Synchronizability predicts effective responsive neurostimulation for epilepsy prior to treatment
Brittany H Scheid,
John M. Bernabei,
Ankit N Khambhati,
Danielle S Bassett,
Kathryn A. Davis,
Edward F Chang,
Vikram R. Rao,
Posted 09 Feb 2021
medRxiv DOI: 10.1101/2021.02.05.21250075
Posted 09 Feb 2021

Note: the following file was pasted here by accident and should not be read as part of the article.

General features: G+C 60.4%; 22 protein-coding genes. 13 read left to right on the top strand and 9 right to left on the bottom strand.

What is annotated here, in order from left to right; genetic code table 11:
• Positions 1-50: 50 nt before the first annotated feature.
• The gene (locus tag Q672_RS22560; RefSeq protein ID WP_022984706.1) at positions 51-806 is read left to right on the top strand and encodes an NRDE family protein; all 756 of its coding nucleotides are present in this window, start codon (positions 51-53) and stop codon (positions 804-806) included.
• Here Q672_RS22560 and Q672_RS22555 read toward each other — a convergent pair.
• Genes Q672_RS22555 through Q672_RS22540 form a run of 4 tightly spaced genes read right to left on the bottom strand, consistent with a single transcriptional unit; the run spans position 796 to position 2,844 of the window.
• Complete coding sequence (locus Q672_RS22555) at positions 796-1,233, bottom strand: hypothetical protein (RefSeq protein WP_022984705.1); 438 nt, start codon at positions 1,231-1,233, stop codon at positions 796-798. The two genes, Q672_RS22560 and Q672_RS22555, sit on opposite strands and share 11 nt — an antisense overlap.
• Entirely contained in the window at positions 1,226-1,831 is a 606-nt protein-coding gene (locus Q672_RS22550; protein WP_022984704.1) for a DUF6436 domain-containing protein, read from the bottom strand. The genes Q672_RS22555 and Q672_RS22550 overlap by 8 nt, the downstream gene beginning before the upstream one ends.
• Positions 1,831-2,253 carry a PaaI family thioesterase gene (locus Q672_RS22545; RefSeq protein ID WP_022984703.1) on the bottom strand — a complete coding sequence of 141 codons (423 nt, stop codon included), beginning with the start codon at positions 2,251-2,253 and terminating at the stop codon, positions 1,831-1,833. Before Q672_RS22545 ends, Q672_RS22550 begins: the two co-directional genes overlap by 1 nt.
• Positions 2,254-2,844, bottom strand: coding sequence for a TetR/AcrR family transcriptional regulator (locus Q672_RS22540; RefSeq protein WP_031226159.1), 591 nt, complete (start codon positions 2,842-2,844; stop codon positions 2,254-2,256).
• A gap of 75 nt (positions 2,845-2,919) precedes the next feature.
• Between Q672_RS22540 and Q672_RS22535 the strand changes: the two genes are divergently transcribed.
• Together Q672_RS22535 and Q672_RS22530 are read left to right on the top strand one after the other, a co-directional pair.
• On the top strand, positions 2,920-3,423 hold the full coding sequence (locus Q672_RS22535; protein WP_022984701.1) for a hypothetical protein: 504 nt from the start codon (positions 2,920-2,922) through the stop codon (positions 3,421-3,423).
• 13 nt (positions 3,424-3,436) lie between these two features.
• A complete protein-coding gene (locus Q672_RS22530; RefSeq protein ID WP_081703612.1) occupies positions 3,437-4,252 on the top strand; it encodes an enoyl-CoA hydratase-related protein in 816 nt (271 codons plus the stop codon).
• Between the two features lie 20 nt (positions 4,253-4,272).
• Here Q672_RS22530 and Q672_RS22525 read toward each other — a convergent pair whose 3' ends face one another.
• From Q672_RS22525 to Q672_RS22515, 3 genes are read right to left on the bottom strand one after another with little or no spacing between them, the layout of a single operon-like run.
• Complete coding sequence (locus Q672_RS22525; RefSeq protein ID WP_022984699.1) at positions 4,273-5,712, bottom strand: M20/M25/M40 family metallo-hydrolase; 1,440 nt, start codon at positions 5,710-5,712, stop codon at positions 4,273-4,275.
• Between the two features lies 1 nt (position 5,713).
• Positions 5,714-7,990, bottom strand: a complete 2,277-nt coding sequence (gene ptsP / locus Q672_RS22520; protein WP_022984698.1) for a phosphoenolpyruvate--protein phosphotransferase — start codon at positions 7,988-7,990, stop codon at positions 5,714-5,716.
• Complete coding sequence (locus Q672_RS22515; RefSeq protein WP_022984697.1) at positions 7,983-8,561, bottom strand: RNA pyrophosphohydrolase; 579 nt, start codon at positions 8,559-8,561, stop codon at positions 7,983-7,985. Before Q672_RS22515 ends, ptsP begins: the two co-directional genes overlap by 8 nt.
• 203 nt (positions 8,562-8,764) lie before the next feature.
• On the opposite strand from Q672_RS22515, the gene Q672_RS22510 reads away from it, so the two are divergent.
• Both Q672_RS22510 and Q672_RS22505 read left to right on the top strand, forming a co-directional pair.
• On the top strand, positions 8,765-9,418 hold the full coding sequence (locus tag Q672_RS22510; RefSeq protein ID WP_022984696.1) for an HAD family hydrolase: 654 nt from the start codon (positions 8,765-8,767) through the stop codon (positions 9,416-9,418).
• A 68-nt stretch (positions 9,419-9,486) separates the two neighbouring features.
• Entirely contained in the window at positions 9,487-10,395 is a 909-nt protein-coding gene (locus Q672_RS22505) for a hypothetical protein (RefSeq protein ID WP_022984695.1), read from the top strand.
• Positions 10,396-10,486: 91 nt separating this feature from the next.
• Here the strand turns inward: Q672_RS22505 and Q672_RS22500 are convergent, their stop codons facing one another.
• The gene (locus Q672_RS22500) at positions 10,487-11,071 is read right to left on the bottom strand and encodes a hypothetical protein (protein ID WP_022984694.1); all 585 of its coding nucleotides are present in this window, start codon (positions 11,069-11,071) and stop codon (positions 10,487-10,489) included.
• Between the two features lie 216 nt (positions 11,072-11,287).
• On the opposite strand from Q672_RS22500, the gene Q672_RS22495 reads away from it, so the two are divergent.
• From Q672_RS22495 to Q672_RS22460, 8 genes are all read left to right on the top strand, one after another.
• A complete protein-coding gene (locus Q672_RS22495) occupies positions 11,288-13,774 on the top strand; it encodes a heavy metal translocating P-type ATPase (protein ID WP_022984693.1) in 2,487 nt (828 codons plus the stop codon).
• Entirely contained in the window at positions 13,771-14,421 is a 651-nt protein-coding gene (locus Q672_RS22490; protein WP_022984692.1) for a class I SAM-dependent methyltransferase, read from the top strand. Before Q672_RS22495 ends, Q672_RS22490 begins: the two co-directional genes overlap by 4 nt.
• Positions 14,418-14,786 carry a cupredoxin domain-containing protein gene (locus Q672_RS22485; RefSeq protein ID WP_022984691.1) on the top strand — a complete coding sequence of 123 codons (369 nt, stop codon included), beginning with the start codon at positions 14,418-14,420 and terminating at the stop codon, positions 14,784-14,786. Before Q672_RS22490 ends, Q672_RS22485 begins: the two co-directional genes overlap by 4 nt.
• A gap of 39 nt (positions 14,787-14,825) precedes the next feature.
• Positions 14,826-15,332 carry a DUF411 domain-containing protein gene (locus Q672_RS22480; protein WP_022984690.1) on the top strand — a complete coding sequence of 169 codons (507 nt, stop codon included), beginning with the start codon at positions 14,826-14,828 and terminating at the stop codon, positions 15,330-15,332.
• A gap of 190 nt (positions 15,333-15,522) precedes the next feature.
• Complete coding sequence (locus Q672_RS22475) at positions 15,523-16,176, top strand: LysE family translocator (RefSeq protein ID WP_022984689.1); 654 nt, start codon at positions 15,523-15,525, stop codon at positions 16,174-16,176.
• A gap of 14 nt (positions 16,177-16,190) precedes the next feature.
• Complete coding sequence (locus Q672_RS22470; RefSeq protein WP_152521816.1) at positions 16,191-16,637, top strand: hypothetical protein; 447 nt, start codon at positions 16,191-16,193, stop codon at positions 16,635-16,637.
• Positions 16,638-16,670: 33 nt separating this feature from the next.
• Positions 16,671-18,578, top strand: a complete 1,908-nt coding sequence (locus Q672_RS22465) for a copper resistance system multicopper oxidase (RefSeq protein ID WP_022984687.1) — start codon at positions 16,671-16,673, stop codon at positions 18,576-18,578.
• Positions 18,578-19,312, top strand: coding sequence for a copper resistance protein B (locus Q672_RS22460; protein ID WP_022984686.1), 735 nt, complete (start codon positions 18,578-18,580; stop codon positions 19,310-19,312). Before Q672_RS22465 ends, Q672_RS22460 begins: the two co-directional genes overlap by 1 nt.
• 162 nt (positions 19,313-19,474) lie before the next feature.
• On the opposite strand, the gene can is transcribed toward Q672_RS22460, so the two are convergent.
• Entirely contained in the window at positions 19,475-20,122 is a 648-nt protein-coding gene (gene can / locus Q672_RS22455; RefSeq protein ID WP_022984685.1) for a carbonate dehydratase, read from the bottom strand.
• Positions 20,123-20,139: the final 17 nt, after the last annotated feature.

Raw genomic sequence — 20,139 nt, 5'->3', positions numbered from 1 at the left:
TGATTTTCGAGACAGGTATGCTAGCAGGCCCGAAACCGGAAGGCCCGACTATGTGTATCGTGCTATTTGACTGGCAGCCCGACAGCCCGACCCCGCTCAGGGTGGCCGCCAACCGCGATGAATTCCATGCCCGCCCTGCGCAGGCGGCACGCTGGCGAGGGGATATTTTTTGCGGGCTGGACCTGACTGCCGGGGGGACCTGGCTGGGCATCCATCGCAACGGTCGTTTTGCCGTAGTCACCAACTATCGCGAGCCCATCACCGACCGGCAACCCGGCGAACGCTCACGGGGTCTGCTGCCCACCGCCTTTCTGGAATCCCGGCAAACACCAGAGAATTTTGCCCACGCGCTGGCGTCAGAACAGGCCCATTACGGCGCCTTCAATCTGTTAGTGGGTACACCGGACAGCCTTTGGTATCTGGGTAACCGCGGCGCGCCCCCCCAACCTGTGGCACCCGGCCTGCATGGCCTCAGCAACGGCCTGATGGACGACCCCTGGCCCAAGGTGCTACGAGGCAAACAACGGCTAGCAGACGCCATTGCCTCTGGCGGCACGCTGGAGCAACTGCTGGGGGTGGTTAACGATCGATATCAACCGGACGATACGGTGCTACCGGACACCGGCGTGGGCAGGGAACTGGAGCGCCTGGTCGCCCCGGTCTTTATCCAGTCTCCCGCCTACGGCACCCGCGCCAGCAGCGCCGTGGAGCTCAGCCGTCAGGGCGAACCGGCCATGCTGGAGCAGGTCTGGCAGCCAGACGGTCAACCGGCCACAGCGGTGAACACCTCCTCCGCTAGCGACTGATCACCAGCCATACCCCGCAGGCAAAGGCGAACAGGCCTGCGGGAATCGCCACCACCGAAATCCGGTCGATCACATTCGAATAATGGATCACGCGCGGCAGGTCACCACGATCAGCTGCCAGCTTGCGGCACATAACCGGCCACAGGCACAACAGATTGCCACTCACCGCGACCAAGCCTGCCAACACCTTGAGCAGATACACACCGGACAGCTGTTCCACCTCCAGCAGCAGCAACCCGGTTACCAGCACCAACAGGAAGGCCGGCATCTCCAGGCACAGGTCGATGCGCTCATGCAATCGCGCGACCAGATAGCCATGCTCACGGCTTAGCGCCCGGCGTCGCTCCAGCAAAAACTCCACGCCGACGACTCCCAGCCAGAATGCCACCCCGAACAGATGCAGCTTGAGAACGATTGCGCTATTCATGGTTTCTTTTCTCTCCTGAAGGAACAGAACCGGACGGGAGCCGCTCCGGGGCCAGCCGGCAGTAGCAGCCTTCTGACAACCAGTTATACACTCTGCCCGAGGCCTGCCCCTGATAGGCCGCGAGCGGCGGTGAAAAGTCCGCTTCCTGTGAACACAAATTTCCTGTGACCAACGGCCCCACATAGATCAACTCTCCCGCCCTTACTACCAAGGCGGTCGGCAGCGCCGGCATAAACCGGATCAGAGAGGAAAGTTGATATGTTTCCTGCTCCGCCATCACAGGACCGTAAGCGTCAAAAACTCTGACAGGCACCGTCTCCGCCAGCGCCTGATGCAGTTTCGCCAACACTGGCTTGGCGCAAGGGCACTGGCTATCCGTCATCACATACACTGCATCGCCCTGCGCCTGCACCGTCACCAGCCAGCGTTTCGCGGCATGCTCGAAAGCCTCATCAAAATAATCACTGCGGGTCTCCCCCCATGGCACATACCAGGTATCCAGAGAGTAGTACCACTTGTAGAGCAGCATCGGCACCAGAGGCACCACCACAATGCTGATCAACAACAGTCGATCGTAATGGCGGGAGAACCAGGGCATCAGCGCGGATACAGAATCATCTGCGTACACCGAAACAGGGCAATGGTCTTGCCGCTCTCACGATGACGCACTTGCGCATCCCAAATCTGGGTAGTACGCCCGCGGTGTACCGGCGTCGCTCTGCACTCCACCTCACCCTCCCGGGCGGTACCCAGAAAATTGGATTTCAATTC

Despite the success of responsive neurostimulation (RNS) for epilepsy, clinical outcomes vary significantly and are hard to predict. The ability to forecast clinical response to RNS therapy before device implantation would improve patient selection for RNS surgery and could prevent a costly and ineffective intervention. Determining and validating biomarkers predictive of RNS response is difficult, however, due to the heterogeneity of the RNS patient population and clinical procedures; large, multi-center datasets are needed to quantify patient variability and to account for stereotypy in the treatment paradigm of any one center. Here we use a distributed, cloud-based pipeline to analyze a federated dataset of intracranial EEG recordings, collected prior to RNS surgery, from 30 patients across three major epilepsy centers. Based on recent work modelling the controllability of distributed brain networks, we hypothesize that broader brain network connectivity, beyond the seizure onset zone, can predict RNS response. We demonstrate how intracranial EEG recordings can be leveraged through network analysis to uncover biomarkers that predict response to RNS therapy. Our findings suggest that peri-ictal changes in synchronizability, a global network metric shown to accurately predict outcome from resective epilepsy surgery, can distinguish between good and poor RNS responders under the current RNS therapy guidelines (area under the receiver operating characteristic curve of 0.75). Furthermore, this study also provides a proof-of-concept roadmap for multicenter collaboration where practical considerations impede sharing datasets fully across centers.
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